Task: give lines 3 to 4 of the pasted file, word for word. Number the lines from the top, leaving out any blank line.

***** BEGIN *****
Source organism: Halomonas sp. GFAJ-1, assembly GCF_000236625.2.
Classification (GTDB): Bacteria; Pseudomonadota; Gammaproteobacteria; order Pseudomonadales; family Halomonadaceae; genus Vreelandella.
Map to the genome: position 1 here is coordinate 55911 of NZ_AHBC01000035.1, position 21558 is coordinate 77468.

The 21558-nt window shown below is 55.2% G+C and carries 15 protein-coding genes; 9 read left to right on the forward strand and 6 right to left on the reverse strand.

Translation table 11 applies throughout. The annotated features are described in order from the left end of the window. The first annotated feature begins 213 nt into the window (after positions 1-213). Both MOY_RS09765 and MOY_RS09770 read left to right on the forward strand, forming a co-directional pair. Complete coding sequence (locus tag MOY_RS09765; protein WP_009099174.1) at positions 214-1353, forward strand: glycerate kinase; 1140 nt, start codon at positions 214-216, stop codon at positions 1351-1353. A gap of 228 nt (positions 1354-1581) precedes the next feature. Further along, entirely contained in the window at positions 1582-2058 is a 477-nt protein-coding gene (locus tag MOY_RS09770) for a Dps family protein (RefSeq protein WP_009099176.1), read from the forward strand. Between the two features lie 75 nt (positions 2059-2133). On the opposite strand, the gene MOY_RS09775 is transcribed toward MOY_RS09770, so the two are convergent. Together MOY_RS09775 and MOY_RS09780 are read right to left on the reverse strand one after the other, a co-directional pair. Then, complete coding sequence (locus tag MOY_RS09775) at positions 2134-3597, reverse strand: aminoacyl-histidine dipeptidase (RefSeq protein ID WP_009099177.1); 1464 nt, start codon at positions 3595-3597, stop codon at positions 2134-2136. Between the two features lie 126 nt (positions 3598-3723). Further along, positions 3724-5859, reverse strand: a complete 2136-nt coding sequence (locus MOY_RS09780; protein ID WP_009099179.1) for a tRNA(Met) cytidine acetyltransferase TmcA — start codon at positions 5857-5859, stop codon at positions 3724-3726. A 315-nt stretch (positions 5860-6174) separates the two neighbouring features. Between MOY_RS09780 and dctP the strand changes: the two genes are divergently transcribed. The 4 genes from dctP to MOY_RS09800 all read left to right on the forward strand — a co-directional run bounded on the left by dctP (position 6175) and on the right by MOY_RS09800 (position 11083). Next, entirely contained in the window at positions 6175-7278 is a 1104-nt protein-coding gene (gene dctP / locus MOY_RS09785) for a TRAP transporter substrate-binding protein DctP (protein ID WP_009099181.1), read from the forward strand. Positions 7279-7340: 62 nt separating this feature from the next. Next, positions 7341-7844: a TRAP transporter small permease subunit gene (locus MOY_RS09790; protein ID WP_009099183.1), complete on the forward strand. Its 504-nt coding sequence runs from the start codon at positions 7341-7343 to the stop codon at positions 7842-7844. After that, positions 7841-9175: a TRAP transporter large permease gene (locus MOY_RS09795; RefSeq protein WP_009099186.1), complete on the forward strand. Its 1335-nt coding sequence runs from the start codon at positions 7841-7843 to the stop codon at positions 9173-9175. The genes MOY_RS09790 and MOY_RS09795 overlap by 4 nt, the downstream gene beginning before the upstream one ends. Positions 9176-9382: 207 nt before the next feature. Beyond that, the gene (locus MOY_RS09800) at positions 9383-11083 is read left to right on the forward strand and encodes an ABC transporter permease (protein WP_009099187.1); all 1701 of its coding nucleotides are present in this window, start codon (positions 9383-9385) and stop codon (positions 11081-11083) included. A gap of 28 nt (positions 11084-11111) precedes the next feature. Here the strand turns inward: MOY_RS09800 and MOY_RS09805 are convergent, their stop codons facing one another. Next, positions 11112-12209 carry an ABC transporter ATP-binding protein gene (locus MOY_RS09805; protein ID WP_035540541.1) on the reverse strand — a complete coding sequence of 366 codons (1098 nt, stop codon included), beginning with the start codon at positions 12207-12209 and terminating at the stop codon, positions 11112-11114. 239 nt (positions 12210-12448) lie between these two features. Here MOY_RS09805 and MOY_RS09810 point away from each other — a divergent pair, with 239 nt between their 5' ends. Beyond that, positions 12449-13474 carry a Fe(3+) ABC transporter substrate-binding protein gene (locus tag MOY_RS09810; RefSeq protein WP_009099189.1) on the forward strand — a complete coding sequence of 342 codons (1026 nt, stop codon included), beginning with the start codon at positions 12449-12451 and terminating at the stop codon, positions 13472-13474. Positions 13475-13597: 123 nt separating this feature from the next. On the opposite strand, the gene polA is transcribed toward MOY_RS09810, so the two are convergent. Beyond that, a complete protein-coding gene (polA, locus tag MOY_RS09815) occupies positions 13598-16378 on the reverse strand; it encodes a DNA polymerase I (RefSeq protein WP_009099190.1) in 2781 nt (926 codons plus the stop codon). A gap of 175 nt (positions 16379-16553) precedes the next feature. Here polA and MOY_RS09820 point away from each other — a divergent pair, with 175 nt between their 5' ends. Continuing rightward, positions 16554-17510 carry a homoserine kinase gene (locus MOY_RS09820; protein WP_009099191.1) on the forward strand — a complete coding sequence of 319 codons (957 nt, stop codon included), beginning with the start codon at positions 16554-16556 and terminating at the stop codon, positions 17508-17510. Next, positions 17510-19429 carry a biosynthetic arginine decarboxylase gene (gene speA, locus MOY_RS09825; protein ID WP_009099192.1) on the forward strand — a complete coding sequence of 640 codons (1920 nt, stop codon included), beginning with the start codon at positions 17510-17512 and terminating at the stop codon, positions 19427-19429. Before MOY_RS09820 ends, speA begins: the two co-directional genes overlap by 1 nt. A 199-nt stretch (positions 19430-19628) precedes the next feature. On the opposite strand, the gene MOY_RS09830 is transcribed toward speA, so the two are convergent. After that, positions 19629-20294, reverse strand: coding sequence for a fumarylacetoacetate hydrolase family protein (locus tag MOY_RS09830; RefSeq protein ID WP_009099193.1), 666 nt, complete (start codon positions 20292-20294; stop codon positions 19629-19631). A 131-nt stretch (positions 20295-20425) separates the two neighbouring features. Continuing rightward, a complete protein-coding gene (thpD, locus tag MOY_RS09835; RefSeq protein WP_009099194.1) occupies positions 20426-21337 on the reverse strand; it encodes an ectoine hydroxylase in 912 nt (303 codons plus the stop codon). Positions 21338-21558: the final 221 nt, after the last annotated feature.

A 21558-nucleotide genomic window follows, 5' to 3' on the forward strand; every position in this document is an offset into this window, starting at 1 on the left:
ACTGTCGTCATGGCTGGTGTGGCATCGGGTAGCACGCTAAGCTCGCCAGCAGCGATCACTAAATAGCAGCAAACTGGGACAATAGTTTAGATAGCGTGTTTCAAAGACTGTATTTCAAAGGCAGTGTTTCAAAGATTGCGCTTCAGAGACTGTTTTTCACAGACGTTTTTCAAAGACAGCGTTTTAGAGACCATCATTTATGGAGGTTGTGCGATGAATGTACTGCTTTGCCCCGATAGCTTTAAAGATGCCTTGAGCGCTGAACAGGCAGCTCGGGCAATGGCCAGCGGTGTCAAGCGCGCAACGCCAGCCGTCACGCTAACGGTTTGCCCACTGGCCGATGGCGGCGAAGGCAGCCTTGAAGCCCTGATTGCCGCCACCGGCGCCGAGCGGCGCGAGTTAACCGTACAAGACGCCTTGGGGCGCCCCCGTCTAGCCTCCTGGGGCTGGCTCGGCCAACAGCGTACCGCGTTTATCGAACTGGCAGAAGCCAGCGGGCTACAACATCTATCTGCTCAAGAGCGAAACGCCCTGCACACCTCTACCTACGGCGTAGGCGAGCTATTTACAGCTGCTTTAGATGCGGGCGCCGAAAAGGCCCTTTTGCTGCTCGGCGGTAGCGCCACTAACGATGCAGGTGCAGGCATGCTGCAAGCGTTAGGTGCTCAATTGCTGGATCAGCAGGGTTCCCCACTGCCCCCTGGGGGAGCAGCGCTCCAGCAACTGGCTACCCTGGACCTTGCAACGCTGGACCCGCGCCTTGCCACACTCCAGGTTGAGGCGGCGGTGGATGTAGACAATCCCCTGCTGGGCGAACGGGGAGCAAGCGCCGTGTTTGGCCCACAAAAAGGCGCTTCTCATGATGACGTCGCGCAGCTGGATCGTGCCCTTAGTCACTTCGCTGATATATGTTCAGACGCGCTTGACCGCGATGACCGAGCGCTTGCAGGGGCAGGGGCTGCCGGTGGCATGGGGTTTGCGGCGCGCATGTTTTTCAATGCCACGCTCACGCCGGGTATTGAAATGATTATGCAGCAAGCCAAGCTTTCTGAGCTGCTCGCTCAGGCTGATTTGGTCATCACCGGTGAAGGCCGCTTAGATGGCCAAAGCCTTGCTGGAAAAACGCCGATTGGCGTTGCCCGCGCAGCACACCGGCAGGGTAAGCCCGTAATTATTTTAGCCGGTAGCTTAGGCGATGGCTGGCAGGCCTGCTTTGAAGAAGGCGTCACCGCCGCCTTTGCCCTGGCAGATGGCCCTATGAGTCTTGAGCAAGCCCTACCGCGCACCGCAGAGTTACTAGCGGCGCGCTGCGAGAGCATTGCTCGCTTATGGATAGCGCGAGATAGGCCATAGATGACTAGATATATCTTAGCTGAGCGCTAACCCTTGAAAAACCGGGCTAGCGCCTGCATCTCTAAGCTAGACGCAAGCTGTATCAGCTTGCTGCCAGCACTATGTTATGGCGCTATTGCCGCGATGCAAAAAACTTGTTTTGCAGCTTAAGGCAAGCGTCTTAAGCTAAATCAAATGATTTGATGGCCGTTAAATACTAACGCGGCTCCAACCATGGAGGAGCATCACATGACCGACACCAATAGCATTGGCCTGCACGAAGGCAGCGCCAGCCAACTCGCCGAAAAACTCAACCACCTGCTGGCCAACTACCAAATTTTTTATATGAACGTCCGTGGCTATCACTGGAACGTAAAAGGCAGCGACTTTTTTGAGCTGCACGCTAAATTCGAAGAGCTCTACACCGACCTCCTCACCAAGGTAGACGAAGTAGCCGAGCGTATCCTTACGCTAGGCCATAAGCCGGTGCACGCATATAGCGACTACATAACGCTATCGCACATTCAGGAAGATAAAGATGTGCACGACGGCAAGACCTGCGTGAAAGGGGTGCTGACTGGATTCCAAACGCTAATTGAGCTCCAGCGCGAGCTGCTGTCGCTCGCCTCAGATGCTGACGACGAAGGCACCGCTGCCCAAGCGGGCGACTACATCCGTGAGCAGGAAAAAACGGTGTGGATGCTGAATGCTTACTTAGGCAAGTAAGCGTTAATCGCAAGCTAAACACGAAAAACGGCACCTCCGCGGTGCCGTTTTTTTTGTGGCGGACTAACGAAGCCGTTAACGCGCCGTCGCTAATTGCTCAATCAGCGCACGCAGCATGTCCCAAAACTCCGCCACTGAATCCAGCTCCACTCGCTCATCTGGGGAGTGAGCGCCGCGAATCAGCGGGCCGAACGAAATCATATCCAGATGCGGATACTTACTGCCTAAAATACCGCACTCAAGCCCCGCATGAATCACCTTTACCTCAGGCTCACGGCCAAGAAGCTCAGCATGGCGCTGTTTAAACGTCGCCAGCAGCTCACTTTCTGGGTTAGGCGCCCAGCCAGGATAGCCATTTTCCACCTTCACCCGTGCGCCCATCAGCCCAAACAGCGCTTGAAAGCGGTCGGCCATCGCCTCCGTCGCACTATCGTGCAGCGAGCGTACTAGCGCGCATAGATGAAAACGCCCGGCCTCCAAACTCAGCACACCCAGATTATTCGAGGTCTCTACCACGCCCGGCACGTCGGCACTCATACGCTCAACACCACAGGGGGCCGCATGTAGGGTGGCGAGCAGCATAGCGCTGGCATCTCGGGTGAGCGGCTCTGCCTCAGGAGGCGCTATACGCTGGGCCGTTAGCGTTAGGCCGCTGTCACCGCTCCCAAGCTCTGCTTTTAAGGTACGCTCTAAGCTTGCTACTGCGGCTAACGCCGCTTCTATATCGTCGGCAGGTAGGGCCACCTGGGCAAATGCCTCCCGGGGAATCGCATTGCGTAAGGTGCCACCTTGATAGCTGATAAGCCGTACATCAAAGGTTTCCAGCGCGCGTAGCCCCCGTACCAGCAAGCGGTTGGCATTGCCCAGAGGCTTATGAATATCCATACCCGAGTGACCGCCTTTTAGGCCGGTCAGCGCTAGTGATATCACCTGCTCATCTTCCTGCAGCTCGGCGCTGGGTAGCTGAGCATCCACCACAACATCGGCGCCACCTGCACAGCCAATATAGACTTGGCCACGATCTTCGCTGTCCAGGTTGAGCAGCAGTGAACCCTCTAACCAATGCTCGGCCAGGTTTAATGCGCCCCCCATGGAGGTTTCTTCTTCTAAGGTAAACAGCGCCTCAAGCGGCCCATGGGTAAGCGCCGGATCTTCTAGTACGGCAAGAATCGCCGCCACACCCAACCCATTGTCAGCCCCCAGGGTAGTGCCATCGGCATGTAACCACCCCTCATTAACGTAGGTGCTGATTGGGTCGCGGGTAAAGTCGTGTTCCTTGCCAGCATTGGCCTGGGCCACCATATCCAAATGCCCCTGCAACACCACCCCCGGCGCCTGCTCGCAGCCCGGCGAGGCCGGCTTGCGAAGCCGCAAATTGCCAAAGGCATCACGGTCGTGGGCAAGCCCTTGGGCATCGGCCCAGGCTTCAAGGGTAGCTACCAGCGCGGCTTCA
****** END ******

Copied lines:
Map to the genome: position 1 here is coordinate 55911 of NZ_AHBC01000035.1, position 21558 is coordinate 77468.

The 21558-nt window shown below is 55.2% G+C and carries 15 protein-coding genes; 9 read left to right on the forward strand and 6 right to left on the reverse strand.